The focus of any family law case is to preserve and protect the long-term best interests of children and families. And despite what you see on television or read online, most cases do reach a diplomatic conclusion — even in situations where all hope appears lost. With that said, there are disputes where the family dynamic cannot or should not be saved and require aggressive advocacy. This is especially true when a child’s welfare is at stake, which could lead to the termination of parental rights.
Termination of parental rights is not the same as losing custody. It is a fairly rare process by which the legal relationship between a parent and child is permanently severed — voluntarily or involuntarily. In other words, you are no longer the child’s legal parent, and any parental rights you previously had over the child have been taken away.
A few of those terminated rights include but aren’t limited to:
- The ability to visit or talk to the child
- The right to make decisions on behalf of the child
- Access to the child’s legal records
- Your name listed on the child’s birth certificate (your name can actually be removed)
Termination of parental rights is a serious situation.
Parental rights can only be taken away in Texas by court order, and the judge hearing the petition must have clear and convincing evidence that it is in the child’s best interests. This is true even if one or both parents voluntarily relinquish their parental rights.
In many circumstances, Courts prefer to ensure every child maintains a relationship with both parents and may recommend alternative solutions to achieve that goal. However, some situations require severing the parent-child relationship, and courts are given discretion to determine if there is enough evidence to support termination, based upon requirements set out in the Family Code.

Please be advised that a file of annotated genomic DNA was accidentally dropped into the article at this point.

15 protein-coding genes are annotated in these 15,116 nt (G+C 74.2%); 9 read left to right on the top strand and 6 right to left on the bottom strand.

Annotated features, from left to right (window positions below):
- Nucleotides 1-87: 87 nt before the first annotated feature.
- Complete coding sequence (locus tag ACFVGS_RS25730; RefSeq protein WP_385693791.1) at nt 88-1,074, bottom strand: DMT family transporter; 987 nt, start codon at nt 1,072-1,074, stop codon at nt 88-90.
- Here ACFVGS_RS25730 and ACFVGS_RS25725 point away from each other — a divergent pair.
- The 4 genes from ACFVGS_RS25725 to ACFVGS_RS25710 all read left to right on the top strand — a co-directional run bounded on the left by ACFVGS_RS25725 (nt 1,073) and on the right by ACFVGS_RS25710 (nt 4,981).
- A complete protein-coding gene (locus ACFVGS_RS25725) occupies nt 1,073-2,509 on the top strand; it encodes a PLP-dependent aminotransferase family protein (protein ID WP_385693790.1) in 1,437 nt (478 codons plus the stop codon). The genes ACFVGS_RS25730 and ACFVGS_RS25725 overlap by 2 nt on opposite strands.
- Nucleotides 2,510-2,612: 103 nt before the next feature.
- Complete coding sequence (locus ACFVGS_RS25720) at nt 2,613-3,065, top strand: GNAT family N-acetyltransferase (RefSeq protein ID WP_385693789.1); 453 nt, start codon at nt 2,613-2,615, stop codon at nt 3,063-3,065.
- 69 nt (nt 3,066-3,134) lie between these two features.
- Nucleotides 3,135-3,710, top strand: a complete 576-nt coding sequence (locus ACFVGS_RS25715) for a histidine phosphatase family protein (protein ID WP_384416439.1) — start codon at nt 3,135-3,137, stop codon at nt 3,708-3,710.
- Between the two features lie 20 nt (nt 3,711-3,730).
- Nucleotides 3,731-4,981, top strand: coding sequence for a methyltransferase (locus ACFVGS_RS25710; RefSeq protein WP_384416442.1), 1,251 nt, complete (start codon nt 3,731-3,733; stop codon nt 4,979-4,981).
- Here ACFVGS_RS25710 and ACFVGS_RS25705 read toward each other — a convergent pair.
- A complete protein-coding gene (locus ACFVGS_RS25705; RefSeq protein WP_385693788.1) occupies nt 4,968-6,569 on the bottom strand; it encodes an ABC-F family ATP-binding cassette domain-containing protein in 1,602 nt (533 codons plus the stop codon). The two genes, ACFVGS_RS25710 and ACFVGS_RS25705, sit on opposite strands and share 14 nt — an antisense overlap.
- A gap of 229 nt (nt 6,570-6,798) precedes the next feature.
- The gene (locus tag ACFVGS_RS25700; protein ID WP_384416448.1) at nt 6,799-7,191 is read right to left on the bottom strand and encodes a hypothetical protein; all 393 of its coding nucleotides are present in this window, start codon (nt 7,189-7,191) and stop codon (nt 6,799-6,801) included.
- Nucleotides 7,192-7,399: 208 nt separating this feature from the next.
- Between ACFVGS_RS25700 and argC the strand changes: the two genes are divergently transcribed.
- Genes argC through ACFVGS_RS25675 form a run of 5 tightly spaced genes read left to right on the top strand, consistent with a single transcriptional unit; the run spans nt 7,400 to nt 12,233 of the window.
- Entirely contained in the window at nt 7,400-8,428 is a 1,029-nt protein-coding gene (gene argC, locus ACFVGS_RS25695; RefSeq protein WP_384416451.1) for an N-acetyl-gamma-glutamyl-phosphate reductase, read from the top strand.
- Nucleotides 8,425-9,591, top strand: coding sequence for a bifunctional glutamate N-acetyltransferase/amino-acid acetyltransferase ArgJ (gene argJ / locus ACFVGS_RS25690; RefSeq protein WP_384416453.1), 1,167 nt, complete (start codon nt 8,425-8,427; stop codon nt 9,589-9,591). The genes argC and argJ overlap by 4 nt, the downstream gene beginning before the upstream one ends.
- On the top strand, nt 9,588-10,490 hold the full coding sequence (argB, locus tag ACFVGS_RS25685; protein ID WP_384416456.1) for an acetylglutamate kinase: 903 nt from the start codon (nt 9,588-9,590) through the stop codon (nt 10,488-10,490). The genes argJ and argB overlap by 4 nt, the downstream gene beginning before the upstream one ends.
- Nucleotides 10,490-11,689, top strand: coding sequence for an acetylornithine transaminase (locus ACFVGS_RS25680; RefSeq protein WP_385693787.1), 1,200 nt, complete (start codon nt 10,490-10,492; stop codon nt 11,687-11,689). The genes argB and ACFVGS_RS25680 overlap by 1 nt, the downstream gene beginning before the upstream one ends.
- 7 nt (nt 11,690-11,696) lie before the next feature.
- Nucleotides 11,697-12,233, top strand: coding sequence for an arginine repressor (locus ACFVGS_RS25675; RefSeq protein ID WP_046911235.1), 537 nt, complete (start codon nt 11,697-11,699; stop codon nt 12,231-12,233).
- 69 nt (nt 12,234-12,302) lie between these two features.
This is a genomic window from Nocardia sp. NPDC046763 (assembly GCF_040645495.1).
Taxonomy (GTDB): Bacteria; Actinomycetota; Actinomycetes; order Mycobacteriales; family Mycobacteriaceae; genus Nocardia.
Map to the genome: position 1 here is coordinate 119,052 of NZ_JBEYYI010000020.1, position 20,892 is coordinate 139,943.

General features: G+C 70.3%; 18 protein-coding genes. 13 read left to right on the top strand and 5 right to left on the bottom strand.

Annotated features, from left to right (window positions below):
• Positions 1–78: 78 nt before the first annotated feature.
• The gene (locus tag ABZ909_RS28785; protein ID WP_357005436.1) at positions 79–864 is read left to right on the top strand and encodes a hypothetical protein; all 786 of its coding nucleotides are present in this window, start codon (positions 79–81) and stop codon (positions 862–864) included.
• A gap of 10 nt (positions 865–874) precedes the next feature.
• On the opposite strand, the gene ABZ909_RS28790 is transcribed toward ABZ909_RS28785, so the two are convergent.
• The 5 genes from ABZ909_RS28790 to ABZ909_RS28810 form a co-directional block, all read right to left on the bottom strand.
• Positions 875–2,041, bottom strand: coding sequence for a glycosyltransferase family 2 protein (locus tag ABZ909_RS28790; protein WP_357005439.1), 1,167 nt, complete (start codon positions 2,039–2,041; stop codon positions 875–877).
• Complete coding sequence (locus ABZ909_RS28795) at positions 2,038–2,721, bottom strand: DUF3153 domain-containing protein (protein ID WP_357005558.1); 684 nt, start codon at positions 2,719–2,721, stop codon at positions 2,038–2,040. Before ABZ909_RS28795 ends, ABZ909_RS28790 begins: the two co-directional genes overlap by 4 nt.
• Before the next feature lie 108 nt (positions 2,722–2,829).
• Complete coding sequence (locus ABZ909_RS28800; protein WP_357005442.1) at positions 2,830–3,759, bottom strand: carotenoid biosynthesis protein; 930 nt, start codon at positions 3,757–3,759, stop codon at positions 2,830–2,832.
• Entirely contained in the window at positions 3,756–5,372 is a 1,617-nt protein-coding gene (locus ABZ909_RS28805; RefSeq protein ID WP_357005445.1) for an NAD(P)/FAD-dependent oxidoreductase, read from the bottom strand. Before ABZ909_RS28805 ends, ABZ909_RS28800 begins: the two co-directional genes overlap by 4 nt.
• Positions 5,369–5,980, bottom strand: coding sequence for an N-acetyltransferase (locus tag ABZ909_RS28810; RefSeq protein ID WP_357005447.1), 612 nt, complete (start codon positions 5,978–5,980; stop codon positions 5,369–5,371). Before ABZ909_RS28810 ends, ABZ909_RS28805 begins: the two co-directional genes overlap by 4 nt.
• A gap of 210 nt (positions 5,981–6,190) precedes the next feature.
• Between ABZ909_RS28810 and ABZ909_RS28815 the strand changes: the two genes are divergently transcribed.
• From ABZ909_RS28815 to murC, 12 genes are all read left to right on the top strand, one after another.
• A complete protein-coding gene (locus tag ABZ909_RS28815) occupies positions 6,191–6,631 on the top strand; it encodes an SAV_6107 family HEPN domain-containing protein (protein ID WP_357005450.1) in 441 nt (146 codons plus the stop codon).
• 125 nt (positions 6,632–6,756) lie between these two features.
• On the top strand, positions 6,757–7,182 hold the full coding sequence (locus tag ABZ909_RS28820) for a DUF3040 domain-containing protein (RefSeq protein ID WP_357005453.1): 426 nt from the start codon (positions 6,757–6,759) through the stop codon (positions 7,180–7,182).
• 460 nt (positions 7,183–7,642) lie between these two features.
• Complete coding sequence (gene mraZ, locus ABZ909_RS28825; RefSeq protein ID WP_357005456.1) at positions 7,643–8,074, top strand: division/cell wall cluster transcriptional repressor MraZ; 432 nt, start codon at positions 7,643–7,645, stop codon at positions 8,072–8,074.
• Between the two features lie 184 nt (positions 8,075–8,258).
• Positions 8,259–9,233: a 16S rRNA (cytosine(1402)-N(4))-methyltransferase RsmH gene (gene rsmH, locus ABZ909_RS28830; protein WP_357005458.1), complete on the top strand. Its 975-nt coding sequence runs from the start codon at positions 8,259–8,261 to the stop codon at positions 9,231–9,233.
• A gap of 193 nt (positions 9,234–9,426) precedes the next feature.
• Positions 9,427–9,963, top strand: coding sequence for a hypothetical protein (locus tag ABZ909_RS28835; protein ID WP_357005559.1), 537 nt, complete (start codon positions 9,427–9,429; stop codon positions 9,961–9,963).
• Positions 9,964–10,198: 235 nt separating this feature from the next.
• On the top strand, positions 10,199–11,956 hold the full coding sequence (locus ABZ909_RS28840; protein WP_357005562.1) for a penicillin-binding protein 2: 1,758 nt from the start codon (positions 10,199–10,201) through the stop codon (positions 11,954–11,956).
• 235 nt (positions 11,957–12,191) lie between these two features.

Here are a few examples of when termination of parental rights may be the right decision:
- The parent abandoned or did not support the child and expressed no intent to return.
- The parent signed an affidavit to relinquish their rights voluntarily.
- The parent endangered the child.
- The parent engaged in certain criminal conduct.
- The parent is otherwise unfit.
- The parent abused or neglected another child.
- The parent kept the child out of school or away from home.
- The parent is imprisoned and cannot care for the child for two or more years.
Who can file a termination of parental rights petition?
The Texas Family Code is very specific as to who can petition for the termination of parental rights. Examples include either parent, a person with court-ordered access or visitation, a foster parent or prospective adoptive parent, family members (ex: grandparents), managing conservators, The Department of Family and Protective Services, or a licensed child-placement agency.
Click here for a complete list of who can file a termination petition.
There is so much more to this conversation, so we invite you to have a consultation with our family attorneys to discuss your situation. Our firm anchors its representation and legal advice in principles and philosophies that focus on the long-term best interests of children and families. Although it is not easy, our attorneys are committed to supporting and guiding clients through the dark days of marital discord and crisis.
Especially when children are involved, we help the client develop and execute the best strategies to avoid leaving a wake of destruction, the brunt of which falls largely on the innocent and impressionable children of divorce.
Please call Christman | Daniell Attorneys, for your legal needs today!
The material on this website and in this or any blog article we publish are for informational purposes only and do not constitute legal advice. The attorneys at Christman | Daniell Attorneys believe in tailoring legal advice and solutions to your own personal circumstances. We have an unwavering commitment to helping our clients at each stage of their legal situation.